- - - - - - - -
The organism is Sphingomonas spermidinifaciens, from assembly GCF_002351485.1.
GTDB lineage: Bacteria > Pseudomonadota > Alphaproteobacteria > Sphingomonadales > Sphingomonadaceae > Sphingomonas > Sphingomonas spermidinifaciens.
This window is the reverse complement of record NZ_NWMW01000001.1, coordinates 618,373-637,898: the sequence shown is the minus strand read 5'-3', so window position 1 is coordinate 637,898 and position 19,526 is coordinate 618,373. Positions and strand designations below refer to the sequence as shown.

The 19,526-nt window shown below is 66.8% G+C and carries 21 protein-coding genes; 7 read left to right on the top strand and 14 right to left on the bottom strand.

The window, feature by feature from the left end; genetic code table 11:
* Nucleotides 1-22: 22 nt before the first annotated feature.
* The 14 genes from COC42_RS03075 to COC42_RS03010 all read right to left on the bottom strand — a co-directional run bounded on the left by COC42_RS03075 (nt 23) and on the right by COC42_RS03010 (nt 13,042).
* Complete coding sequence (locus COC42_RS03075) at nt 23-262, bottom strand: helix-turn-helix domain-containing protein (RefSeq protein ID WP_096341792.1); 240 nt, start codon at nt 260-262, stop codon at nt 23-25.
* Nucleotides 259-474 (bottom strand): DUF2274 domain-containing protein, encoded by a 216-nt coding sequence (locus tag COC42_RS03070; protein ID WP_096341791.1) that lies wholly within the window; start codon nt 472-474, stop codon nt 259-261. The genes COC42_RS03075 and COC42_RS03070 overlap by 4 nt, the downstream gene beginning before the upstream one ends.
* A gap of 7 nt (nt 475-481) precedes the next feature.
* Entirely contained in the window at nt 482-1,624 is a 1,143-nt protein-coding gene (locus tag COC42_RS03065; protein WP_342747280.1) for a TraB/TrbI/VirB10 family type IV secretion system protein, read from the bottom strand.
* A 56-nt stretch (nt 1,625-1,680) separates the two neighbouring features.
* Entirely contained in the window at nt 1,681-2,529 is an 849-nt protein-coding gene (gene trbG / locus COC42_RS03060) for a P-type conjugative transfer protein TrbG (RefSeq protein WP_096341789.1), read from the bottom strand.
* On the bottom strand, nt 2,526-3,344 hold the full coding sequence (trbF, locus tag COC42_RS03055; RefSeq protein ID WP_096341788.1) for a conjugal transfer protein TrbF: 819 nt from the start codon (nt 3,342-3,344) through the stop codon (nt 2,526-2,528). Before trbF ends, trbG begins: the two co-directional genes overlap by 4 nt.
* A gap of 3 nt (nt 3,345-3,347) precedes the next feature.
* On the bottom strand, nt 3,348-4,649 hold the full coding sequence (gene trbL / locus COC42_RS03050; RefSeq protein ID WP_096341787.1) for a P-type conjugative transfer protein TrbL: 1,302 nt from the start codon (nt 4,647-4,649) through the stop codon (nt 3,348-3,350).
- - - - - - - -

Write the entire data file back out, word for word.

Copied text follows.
The organism is Sphingomonas spermidinifaciens, from assembly GCF_002351485.1.
GTDB lineage: Bacteria > Pseudomonadota > Alphaproteobacteria > Sphingomonadales > Sphingomonadaceae > Sphingomonas > Sphingomonas spermidinifaciens.
This window is the reverse complement of record NZ_NWMW01000001.1, coordinates 618,373-637,898: the sequence shown is the minus strand read 5'-3', so window position 1 is coordinate 637,898 and position 19,526 is coordinate 618,373. Positions and strand designations below refer to the sequence as shown.

The 19,526-nt window shown below is 66.8% G+C and carries 21 protein-coding genes; 7 read left to right on the top strand and 14 right to left on the bottom strand.

The window, feature by feature from the left end; genetic code table 11:
* Nucleotides 1-22: 22 nt before the first annotated feature.
* The 14 genes from COC42_RS03075 to COC42_RS03010 all read right to left on the bottom strand — a co-directional run bounded on the left by COC42_RS03075 (nt 23) and on the right by COC42_RS03010 (nt 13,042).
* Complete coding sequence (locus COC42_RS03075) at nt 23-262, bottom strand: helix-turn-helix domain-containing protein (RefSeq protein ID WP_096341792.1); 240 nt, start codon at nt 260-262, stop codon at nt 23-25.
* Nucleotides 259-474 (bottom strand): DUF2274 domain-containing protein, encoded by a 216-nt coding sequence (locus tag COC42_RS03070; protein ID WP_096341791.1) that lies wholly within the window; start codon nt 472-474, stop codon nt 259-261. The genes COC42_RS03075 and COC42_RS03070 overlap by 4 nt, the downstream gene beginning before the upstream one ends.
* A gap of 7 nt (nt 475-481) precedes the next feature.
* Entirely contained in the window at nt 482-1,624 is a 1,143-nt protein-coding gene (locus tag COC42_RS03065; protein WP_342747280.1) for a TraB/TrbI/VirB10 family type IV secretion system protein, read from the bottom strand.
* A 56-nt stretch (nt 1,625-1,680) separates the two neighbouring features.
* Entirely contained in the window at nt 1,681-2,529 is an 849-nt protein-coding gene (gene trbG / locus COC42_RS03060) for a P-type conjugative transfer protein TrbG (RefSeq protein WP_096341789.1), read from the bottom strand.
* On the bottom strand, nt 2,526-3,344 hold the full coding sequence (trbF, locus tag COC42_RS03055; RefSeq protein ID WP_096341788.1) for a conjugal transfer protein TrbF: 819 nt from the start codon (nt 3,342-3,344) through the stop codon (nt 2,526-2,528). Before trbF ends, trbG begins: the two co-directional genes overlap by 4 nt.
* A gap of 3 nt (nt 3,345-3,347) precedes the next feature.
* On the bottom strand, nt 3,348-4,649 hold the full coding sequence (gene trbL / locus COC42_RS03050; RefSeq protein ID WP_096341787.1) for a P-type conjugative transfer protein TrbL: 1,302 nt from the start codon (nt 4,647-4,649) through the stop codon (nt 3,348-3,350).